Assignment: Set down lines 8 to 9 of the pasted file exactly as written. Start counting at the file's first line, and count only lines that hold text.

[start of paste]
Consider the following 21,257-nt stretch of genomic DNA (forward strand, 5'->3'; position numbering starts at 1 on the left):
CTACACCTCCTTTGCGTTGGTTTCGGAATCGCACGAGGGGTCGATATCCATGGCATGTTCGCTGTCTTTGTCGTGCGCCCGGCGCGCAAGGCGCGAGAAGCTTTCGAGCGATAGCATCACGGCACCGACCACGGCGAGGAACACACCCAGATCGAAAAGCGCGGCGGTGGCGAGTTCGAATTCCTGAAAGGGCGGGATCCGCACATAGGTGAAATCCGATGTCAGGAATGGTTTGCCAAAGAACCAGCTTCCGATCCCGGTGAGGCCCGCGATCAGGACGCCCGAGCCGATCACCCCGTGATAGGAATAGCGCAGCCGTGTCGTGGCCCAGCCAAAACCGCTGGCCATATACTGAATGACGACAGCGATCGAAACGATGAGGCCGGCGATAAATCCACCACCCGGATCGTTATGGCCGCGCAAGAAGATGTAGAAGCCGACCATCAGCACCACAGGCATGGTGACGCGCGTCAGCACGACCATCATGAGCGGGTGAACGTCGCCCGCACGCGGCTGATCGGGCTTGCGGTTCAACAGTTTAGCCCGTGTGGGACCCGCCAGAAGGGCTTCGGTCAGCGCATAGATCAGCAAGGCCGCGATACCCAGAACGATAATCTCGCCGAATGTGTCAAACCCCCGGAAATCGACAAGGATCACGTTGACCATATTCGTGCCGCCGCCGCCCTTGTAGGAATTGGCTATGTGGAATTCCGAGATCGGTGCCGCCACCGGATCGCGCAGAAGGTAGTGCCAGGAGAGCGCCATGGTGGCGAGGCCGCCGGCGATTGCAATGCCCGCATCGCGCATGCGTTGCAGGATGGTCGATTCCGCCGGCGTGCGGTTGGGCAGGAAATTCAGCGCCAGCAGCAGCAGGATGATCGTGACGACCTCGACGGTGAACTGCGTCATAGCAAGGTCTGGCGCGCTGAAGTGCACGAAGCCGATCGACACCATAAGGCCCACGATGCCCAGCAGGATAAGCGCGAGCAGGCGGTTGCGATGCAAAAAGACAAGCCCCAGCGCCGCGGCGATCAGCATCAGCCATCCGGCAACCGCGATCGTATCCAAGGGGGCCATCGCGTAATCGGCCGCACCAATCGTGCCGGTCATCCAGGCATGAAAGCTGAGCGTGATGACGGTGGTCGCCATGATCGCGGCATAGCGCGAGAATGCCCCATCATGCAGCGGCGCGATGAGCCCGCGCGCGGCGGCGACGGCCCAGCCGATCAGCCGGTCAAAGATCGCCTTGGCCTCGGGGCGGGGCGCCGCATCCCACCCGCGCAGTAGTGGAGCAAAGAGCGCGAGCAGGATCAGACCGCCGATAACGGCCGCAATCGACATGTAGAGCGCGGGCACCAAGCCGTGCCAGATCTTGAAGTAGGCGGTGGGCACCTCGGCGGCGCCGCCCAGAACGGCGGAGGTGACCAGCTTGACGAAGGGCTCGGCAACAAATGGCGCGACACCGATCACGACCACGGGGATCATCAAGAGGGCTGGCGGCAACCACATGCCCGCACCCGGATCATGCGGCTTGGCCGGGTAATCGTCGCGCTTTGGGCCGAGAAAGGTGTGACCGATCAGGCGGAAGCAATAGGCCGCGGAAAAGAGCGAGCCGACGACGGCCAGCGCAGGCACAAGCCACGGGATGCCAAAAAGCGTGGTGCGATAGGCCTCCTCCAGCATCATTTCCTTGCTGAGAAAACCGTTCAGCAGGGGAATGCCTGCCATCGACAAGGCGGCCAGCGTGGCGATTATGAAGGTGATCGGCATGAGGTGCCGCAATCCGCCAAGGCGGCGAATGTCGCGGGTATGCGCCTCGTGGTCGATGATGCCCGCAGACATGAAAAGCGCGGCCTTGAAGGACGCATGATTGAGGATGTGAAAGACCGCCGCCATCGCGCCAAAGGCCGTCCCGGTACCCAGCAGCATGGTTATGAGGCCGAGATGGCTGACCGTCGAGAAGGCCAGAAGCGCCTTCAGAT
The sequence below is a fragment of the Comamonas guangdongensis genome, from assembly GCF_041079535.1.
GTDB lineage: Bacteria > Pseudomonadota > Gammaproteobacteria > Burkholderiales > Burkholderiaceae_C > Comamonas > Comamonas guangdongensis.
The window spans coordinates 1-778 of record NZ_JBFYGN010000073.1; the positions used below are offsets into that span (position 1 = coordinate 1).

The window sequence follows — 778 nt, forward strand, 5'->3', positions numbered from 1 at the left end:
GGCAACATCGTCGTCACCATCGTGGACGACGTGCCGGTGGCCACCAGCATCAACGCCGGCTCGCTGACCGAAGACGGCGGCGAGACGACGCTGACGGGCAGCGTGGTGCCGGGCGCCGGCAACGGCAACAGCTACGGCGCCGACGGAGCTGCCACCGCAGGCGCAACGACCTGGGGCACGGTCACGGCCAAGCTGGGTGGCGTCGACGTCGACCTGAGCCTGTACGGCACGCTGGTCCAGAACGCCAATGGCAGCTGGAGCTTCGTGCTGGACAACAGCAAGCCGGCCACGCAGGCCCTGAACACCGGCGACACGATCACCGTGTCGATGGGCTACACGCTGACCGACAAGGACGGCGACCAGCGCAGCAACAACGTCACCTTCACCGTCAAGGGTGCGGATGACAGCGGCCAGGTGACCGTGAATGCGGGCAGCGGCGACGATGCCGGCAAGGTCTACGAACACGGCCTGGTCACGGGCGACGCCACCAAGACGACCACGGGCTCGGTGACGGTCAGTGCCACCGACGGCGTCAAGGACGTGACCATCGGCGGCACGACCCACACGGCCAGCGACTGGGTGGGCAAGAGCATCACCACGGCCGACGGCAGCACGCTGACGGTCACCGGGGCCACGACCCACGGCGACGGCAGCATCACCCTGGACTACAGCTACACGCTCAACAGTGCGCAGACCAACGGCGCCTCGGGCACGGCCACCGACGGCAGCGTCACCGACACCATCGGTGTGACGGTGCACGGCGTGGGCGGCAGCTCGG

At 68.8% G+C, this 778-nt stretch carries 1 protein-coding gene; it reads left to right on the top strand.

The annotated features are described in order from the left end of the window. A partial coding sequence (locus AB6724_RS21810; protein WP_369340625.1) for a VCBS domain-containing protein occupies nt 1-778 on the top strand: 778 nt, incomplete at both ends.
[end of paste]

At 68.8% G+C, this 778-nt stretch carries 1 protein-coding gene; it reads left to right on the top strand.

The annotated features are described in order from the left end of the window. A partial coding sequence (locus AB6724_RS21810; protein WP_369340625.1) for a VCBS domain-containing protein occupies nt 1-778 on the top strand: 778 nt, incomplete at both ends.